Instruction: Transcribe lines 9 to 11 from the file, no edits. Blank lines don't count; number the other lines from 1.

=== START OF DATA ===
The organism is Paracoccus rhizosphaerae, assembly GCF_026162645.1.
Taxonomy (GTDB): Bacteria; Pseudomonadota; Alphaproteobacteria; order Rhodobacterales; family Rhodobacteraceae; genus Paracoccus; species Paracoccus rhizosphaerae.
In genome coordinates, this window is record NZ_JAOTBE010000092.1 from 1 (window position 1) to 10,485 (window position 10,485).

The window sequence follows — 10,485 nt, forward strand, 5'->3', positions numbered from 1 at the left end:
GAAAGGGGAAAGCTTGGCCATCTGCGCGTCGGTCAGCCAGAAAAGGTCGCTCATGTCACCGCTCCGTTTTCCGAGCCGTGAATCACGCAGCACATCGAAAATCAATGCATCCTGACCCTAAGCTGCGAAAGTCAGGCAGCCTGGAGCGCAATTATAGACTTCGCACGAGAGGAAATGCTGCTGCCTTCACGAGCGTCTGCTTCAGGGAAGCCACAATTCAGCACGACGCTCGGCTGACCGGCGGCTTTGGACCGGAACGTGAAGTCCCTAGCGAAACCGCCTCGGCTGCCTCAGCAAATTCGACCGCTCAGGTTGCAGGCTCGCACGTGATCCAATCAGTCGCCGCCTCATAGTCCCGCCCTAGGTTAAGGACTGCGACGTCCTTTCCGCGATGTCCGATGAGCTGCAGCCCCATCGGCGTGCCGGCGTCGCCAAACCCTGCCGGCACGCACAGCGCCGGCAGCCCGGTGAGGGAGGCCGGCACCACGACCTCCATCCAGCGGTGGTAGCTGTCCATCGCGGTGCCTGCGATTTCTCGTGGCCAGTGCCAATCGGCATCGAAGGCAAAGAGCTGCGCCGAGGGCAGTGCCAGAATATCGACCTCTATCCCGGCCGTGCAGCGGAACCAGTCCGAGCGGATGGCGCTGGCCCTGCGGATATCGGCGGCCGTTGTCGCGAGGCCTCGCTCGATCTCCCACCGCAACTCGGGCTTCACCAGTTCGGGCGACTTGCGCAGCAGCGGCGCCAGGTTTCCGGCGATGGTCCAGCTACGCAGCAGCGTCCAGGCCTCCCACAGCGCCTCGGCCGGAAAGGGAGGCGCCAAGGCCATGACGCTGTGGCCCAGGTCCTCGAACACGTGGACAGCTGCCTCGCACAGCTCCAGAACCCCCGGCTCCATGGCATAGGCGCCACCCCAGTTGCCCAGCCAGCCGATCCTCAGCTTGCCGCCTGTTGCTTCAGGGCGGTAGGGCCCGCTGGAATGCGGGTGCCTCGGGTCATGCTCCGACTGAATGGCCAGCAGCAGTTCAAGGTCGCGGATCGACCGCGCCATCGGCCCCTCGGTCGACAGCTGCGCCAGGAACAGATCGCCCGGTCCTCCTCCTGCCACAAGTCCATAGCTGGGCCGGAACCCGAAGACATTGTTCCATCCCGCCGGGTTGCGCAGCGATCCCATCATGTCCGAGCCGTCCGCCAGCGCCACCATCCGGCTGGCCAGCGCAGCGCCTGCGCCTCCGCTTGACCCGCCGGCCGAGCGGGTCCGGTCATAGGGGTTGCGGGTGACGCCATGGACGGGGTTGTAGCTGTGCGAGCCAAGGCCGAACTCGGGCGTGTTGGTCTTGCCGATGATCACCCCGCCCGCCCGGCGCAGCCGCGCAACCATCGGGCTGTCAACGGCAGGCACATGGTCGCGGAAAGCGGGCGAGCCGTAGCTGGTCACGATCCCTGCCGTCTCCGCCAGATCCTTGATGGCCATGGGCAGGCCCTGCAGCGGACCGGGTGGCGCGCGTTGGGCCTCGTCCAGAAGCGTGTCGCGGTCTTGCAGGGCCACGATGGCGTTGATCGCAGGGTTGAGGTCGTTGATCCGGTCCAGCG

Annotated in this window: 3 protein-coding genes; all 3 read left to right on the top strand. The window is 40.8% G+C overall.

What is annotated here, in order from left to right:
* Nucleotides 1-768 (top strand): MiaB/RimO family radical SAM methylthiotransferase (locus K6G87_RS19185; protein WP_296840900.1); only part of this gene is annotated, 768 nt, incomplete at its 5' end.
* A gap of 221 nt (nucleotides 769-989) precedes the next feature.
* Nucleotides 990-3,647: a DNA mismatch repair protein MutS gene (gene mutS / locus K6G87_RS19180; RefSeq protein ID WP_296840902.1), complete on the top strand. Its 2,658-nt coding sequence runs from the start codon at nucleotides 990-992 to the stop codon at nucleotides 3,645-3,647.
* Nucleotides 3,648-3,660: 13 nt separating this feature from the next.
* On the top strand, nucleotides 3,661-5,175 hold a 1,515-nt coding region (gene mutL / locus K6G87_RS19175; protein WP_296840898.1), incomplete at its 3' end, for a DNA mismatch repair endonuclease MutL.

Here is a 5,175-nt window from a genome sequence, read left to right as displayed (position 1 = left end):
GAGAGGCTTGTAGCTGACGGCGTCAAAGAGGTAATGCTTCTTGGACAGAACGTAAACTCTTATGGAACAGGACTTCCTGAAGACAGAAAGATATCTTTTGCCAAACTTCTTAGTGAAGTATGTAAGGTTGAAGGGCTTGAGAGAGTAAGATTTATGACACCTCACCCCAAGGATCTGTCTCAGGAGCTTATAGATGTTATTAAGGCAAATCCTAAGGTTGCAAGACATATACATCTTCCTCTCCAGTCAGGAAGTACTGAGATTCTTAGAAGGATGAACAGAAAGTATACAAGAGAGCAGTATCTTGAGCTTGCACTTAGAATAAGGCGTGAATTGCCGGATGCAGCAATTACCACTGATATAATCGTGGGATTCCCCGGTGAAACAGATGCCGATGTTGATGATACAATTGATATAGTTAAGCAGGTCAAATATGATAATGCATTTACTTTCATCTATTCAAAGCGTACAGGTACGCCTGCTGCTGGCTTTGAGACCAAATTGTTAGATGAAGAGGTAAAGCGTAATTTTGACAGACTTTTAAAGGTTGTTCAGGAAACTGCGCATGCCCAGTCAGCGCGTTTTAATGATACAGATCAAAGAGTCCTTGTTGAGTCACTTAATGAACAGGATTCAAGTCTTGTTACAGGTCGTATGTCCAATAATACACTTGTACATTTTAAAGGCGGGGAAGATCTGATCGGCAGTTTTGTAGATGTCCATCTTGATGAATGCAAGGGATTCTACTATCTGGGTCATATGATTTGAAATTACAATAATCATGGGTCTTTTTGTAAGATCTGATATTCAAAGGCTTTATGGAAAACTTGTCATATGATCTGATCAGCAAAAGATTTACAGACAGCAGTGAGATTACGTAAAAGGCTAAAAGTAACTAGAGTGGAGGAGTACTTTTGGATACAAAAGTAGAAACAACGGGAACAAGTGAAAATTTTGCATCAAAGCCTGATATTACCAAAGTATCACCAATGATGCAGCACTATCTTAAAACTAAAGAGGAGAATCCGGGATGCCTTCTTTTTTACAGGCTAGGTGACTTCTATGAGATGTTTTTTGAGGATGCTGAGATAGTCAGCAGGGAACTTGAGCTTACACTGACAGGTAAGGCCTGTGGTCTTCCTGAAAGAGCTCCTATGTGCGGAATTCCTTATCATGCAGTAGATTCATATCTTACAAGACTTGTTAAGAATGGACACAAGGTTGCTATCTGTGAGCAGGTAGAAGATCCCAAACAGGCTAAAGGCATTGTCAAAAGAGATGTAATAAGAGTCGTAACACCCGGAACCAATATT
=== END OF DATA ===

* A gap of 221 nt (nucleotides 769-989) precedes the next feature.
* Nucleotides 990-3,647: a DNA mismatch repair protein MutS gene (gene mutS / locus K6G87_RS19180; RefSeq protein ID WP_296840902.1), complete on the top strand. Its 2,658-nt coding sequence runs from the start codon at nucleotides 990-992 to the stop codon at nucleotides 3,645-3,647.
* Nucleotides 3,648-3,660: 13 nt separating this feature from the next.